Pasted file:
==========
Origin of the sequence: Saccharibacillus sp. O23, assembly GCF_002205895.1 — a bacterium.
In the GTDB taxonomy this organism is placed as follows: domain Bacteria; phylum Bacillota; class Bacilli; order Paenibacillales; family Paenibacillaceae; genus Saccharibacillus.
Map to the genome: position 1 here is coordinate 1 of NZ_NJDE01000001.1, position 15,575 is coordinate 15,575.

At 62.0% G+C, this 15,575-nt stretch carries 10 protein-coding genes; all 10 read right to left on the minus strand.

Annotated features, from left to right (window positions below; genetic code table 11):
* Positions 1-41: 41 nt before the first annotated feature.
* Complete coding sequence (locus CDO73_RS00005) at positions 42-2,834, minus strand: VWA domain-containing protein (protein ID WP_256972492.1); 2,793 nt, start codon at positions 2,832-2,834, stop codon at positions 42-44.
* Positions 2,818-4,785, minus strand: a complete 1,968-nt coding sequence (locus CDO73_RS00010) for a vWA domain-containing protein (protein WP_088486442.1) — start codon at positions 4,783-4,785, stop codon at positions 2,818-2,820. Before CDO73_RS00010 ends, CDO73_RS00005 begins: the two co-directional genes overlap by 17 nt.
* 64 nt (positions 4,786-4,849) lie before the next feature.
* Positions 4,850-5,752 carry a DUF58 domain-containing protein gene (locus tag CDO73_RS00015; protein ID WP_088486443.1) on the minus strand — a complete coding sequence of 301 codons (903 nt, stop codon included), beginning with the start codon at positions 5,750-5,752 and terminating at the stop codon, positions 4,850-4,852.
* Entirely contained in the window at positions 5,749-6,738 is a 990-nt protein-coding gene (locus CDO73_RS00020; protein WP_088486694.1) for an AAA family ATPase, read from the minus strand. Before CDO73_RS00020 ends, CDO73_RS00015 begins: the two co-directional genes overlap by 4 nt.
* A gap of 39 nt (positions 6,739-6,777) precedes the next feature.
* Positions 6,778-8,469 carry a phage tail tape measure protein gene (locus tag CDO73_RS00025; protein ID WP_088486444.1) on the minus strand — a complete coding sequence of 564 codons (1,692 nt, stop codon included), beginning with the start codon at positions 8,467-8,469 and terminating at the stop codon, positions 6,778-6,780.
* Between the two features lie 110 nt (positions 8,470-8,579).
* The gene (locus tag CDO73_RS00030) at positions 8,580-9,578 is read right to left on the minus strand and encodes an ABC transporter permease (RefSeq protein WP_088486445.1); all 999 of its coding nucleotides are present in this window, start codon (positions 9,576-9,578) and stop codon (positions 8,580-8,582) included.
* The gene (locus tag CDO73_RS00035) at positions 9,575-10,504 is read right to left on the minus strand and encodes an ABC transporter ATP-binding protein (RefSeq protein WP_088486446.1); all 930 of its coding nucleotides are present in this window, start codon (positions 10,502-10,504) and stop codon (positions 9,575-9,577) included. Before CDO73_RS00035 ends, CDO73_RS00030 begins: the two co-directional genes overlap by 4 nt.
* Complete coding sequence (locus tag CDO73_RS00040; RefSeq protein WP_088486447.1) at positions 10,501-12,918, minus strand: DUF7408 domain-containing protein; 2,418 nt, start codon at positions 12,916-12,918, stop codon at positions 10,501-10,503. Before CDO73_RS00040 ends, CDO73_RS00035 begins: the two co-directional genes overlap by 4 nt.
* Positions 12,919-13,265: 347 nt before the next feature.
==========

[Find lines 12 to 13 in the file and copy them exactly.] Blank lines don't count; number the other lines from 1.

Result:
* A gap of 39 nt (positions 6,739-6,777) precedes the next feature.
* Positions 6,778-8,469 carry a phage tail tape measure protein gene (locus tag CDO73_RS00025; protein ID WP_088486444.1) on the minus strand — a complete coding sequence of 564 codons (1,692 nt, stop codon included), beginning with the start codon at positions 8,467-8,469 and terminating at the stop codon, positions 6,778-6,780.